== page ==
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November 7, 2011 (LifeSiteNews) – Even though Marie Ideson already had six children when she found out that she was expecting her seventh at the age of 40, she and her husband enthusiastically welcomed the news.

“Both Allan and I wanted a big family, so we were thrilled when we discovered I was expecting again,” Marie told the Daily Mail in a 2011 article.

Even after she got back the results of a blood test, and then amniocentesis, showing that her child had Down syndrome, Marie says abortion never even entered her mind as an option, even though she was scared.

“My first thought was: ‘How will we cope?’ It wasn’t: ‘I can’t have this baby.’”

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However, that was all to change when the couple went in for a consultation at the hospital, the day after finding out about their daughter’s condition. To their shock, not only did the nurse and consultant present abortion as the only option for the couple, but they even suggested that it would be cruel not to have an abortion.

“A nurse said not aborting my baby would cause it to suffer, and she’d only become a burden on society if I went ahead,” says Marie. “She even said: ‘Ninety-nine per cent of women in your situation wouldn’t want the baby.’”

So heavy was the pressure put on the couple, that ultimately they decided to go ahead with the abortion.

Marie was given a pill to start the abortion that same day.

“I felt numb as I swallowed the tablet. This wasn’t how I imagined this pregnancy ending, but looking back, I was in shock, just operating on autopilot,” she says.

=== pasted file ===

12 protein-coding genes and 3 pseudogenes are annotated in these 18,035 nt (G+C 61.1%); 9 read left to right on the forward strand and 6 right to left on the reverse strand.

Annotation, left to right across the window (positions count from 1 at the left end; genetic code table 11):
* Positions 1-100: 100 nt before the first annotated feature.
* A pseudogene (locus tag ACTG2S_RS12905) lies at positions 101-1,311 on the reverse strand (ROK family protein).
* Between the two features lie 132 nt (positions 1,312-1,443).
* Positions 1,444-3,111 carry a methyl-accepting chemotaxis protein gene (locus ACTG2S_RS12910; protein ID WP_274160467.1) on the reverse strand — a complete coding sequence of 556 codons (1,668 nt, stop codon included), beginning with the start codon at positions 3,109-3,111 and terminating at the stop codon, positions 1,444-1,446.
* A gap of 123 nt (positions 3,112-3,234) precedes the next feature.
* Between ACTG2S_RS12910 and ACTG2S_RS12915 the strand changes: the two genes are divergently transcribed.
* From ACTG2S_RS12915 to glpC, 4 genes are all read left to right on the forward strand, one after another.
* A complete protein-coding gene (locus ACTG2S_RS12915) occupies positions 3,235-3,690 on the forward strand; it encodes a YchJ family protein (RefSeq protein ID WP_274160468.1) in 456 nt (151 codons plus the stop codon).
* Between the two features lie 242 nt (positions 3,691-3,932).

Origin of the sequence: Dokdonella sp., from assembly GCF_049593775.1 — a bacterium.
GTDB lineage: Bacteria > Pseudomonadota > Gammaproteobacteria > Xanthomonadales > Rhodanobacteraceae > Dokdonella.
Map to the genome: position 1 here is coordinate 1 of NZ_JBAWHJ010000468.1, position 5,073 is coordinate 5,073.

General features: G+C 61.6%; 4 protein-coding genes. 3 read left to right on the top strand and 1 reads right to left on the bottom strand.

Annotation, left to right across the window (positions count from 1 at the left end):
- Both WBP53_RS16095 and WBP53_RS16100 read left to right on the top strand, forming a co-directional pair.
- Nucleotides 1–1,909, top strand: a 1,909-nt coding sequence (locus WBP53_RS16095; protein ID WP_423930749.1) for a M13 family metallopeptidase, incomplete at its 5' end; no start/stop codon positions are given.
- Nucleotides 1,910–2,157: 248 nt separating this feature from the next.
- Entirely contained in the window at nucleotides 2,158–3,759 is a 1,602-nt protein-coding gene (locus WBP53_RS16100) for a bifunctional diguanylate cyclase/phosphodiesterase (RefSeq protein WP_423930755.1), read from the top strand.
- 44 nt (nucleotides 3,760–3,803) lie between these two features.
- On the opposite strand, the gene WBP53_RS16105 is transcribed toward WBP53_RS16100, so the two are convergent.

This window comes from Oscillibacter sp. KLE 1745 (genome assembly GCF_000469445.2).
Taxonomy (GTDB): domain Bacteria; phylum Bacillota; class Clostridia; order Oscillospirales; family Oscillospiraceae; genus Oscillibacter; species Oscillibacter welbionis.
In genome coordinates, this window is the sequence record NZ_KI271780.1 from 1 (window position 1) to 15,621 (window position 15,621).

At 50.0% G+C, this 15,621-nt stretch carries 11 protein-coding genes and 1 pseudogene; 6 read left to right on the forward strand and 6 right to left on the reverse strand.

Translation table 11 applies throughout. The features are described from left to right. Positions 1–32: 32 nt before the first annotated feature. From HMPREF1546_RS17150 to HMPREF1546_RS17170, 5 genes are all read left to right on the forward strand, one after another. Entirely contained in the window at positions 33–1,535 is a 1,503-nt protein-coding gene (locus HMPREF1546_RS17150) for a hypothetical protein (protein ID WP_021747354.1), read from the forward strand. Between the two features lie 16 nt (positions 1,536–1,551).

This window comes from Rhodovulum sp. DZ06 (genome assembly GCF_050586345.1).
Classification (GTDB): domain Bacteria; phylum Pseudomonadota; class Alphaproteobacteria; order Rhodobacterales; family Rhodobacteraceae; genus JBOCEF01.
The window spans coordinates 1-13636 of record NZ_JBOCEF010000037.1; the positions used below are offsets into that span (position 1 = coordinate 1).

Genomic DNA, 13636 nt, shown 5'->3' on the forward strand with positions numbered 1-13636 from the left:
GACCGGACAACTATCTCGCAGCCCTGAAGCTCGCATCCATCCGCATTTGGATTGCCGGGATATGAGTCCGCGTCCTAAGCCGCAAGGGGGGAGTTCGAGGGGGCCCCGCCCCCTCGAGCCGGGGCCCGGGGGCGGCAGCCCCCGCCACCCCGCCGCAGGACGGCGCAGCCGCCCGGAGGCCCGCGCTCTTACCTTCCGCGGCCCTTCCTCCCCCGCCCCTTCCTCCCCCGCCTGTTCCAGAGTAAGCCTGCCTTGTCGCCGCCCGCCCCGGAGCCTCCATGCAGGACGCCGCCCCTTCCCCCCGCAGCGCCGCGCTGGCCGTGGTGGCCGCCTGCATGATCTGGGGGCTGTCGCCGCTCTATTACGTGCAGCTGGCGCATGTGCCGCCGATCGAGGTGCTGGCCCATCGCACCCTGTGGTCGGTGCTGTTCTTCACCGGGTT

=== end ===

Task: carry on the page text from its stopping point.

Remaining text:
Three days later Marie gave birth to her dead daughter, and, she says, her life has never been the same since.

“She was so small, but otherwise perfect. I broke down in uncontrollable deep sobs. What had I done? I realised in that instant that I’d been railroaded and bullied into taking that first pill. I felt overwhelmed by anger.”

So intense was Marie’s guilt after the abortion that she says she “couldn’t stop crying.” The abortion also became and issue between her and her husband. “I knew he was devastated, too, and wanted to keep the baby, but I felt angry he’d allowed staff to rush me into getting rid of her,” Marie says.

“Before the abortion we’d been a really happy couple, but now, we could barely communicate.”

Ultimately the couple’s marriage ended, despite their having another child.

Marie now says that she is certain that other women must find themselves in the same position as her – wanting to keep their child with Down syndrome, but pressured into abortion by a hostile medical establishment.

‘Today I never see mums with Down’s syndrome babies,” she says. “I can’t help feeling other women must be having abortions they don’t want. I can’t believe that everyone who finds out their baby has Down’s syndrome willingly chooses to abort it.’

Read the complete story at the Daily Mail here.